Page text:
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Intense Seasonal Floods in Southern Africa
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On January 8, 2008, a rare break in the rainy-season clouds provided the Moderate Resolution Imaging Spectroradiometer (MODIS) on NASA’s Terra satellite a partial view of unusually early seasonal flooding in southern Zambia. Floods often sweep across southern Africa towards the end of its rainy season in February or March, but in the 2007-2008 season, intense rains and floods came in late December and January. The top image shows floods in the Kafue River basin. Smudges of black and blue—water in this type of image—surround the river to such an extent that it is difficult to see just where the east-running river normally flows. The river is defined by a strip of bright green vegetation in the lower image, which Terra MODIS took on December 2, 2007, before the heavy rains began.
Both images were made with a combination of infrared and visible light to make water stand out. Water is black or dark blue, while the surrounding plant-covered ground is green. Bare or lightly vegetated land (most clearly seen in the lower image) is tan, and clouds are pale blue and white.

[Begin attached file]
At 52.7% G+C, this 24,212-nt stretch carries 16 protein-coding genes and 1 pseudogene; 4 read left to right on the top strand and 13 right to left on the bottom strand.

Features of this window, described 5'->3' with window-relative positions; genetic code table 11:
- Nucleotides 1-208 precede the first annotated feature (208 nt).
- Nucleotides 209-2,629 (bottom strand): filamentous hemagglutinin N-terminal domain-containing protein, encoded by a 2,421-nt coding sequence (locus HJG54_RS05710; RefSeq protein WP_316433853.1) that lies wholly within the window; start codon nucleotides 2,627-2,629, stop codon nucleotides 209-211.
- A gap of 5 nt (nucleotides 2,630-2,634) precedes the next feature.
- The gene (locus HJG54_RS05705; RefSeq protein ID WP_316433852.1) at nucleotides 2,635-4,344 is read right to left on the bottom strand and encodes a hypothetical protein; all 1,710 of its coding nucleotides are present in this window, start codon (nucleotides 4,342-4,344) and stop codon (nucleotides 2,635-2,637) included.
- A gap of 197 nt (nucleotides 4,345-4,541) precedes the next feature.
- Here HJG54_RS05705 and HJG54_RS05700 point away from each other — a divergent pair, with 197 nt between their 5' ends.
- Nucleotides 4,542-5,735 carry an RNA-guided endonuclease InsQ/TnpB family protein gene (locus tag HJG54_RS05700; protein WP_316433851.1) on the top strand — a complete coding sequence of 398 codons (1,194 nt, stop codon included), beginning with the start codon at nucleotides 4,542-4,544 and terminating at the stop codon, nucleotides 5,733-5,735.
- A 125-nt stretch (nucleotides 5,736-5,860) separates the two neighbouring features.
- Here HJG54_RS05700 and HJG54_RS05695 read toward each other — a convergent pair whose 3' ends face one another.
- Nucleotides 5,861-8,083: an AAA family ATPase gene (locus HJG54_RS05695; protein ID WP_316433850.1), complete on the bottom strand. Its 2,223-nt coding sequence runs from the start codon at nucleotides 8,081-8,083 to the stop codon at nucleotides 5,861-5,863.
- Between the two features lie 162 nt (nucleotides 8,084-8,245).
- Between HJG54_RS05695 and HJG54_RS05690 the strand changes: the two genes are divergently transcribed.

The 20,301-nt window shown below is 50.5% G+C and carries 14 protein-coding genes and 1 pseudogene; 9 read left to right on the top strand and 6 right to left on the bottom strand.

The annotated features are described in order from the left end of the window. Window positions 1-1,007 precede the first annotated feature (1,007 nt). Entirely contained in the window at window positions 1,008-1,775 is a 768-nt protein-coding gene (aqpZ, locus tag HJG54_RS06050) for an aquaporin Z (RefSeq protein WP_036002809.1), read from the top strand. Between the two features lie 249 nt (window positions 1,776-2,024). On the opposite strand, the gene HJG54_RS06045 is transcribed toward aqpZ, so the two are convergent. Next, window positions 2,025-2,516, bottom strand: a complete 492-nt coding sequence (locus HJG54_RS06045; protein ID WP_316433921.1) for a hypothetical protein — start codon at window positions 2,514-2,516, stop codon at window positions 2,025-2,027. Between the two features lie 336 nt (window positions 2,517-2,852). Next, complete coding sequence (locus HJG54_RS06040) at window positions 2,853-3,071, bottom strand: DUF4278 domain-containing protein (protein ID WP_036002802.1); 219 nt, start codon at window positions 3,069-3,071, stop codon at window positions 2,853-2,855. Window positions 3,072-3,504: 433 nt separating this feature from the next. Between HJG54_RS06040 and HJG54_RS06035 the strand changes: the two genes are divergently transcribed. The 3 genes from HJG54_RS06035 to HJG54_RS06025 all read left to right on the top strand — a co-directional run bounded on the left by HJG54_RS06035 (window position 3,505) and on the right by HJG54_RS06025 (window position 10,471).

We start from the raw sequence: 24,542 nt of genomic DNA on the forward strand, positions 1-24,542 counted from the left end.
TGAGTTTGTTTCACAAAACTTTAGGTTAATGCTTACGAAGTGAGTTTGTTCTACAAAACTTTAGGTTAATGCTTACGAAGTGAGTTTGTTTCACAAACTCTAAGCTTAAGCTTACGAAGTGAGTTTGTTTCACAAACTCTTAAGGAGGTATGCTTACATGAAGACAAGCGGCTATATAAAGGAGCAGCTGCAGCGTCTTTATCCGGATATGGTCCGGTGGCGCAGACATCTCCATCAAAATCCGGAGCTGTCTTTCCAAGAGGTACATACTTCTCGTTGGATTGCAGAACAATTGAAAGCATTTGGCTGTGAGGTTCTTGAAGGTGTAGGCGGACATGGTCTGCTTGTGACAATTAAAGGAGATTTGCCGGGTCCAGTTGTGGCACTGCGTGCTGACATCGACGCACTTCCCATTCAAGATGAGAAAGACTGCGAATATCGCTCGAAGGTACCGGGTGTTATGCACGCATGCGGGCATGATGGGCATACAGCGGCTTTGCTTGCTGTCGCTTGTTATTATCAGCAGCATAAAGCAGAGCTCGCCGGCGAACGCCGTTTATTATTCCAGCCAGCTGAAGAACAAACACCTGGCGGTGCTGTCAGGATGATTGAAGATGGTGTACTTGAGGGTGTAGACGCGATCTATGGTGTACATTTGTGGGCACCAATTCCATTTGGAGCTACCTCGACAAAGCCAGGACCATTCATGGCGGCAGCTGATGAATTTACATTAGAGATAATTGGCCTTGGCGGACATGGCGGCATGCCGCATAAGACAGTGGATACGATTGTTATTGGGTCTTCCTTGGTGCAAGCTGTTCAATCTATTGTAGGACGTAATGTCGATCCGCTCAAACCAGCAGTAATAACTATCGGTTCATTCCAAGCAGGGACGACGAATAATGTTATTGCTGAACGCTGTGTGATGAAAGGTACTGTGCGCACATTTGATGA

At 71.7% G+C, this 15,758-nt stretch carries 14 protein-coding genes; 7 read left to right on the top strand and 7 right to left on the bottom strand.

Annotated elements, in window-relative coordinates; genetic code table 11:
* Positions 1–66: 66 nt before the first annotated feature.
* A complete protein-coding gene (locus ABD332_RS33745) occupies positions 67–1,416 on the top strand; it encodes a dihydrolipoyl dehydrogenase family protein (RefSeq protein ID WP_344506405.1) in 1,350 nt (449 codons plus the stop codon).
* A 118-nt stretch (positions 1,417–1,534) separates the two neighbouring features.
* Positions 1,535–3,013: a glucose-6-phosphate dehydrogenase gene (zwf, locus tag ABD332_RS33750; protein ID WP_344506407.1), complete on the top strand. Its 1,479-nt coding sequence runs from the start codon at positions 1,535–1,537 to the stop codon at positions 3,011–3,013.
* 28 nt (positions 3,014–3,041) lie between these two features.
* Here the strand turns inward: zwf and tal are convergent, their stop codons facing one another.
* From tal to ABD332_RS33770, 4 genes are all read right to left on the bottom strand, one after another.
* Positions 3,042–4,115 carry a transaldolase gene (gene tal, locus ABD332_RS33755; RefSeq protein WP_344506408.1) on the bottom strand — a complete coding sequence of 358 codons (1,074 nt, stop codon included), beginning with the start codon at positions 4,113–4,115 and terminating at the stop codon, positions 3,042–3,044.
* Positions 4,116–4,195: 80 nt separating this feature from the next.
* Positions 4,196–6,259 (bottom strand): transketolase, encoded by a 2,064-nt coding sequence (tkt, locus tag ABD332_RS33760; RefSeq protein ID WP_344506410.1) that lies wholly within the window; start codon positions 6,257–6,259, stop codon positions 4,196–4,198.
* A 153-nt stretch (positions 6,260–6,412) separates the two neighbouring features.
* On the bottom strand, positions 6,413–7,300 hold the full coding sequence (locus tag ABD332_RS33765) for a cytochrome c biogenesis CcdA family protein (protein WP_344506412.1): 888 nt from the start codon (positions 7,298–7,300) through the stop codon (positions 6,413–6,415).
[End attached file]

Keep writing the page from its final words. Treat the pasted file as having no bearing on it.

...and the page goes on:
According to the Dartmouth Flood Observatory, floods in southern Zambia damaged crops and bridges and left 3,000 people homeless in the city of Mazabuka, which is under cloud near the left edge of the image. Twice-daily images of southern Zambia are available from the MODIS Rapid Response System.
By February or March during the typical southern African rainy season, the intense rain puddles on the saturated ground and pushes brimming rivers, reservoirs, and lakes over their banks. In 2008, the floods began in January and continued into February.